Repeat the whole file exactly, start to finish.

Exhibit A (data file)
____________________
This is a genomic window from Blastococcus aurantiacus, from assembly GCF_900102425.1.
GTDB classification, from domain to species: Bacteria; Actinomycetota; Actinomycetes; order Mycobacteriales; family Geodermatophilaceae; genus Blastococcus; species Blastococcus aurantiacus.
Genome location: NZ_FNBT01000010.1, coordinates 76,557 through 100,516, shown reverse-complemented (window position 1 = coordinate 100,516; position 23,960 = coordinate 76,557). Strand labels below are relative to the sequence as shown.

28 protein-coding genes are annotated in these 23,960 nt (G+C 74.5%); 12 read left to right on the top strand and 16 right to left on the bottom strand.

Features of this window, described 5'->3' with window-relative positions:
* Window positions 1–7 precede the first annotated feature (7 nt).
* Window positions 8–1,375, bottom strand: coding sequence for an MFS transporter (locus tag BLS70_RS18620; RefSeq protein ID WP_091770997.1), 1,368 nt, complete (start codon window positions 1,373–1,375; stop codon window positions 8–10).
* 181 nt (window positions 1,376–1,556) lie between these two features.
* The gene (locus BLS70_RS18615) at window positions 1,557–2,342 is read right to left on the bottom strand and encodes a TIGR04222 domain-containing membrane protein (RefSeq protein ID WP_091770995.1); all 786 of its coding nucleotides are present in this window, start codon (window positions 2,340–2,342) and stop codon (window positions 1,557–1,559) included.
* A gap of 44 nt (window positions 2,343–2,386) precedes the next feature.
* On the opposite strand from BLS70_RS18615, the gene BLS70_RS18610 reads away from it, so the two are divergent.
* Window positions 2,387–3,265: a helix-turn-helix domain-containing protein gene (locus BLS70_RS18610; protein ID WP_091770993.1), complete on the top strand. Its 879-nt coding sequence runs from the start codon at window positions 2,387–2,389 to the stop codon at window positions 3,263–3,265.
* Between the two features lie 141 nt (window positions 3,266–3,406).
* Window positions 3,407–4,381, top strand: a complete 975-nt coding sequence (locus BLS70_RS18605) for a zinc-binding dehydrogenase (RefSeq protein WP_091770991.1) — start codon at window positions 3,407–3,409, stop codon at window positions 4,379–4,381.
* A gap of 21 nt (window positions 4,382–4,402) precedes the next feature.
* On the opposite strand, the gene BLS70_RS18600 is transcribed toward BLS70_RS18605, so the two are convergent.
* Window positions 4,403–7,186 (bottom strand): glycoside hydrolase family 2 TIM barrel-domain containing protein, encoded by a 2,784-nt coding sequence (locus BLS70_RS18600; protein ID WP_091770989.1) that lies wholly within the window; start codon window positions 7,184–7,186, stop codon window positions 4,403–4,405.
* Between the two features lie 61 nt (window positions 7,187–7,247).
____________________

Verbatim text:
This is a genomic window from Blastococcus aurantiacus, from assembly GCF_900102425.1.
GTDB classification, from domain to species: Bacteria; Actinomycetota; Actinomycetes; order Mycobacteriales; family Geodermatophilaceae; genus Blastococcus; species Blastococcus aurantiacus.
Genome location: NZ_FNBT01000010.1, coordinates 76,557 through 100,516, shown reverse-complemented (window position 1 = coordinate 100,516; position 23,960 = coordinate 76,557). Strand labels below are relative to the sequence as shown.

28 protein-coding genes are annotated in these 23,960 nt (G+C 74.5%); 12 read left to right on the top strand and 16 right to left on the bottom strand.

Features of this window, described 5'->3' with window-relative positions:
* Window positions 1–7 precede the first annotated feature (7 nt).
* Window positions 8–1,375, bottom strand: coding sequence for an MFS transporter (locus tag BLS70_RS18620; RefSeq protein ID WP_091770997.1), 1,368 nt, complete (start codon window positions 1,373–1,375; stop codon window positions 8–10).
* 181 nt (window positions 1,376–1,556) lie between these two features.
* The gene (locus BLS70_RS18615) at window positions 1,557–2,342 is read right to left on the bottom strand and encodes a TIGR04222 domain-containing membrane protein (RefSeq protein ID WP_091770995.1); all 786 of its coding nucleotides are present in this window, start codon (window positions 2,340–2,342) and stop codon (window positions 1,557–1,559) included.
* A gap of 44 nt (window positions 2,343–2,386) precedes the next feature.
* On the opposite strand from BLS70_RS18615, the gene BLS70_RS18610 reads away from it, so the two are divergent.
* Window positions 2,387–3,265: a helix-turn-helix domain-containing protein gene (locus BLS70_RS18610; protein ID WP_091770993.1), complete on the top strand. Its 879-nt coding sequence runs from the start codon at window positions 2,387–2,389 to the stop codon at window positions 3,263–3,265.
* Between the two features lie 141 nt (window positions 3,266–3,406).
* Window positions 3,407–4,381, top strand: a complete 975-nt coding sequence (locus BLS70_RS18605) for a zinc-binding dehydrogenase (RefSeq protein WP_091770991.1) — start codon at window positions 3,407–3,409, stop codon at window positions 4,379–4,381.
* A gap of 21 nt (window positions 4,382–4,402) precedes the next feature.
* On the opposite strand, the gene BLS70_RS18600 is transcribed toward BLS70_RS18605, so the two are convergent.
* Window positions 4,403–7,186 (bottom strand): glycoside hydrolase family 2 TIM barrel-domain containing protein, encoded by a 2,784-nt coding sequence (locus BLS70_RS18600; protein ID WP_091770989.1) that lies wholly within the window; start codon window positions 7,184–7,186, stop codon window positions 4,403–4,405.
* Between the two features lie 61 nt (window positions 7,187–7,247).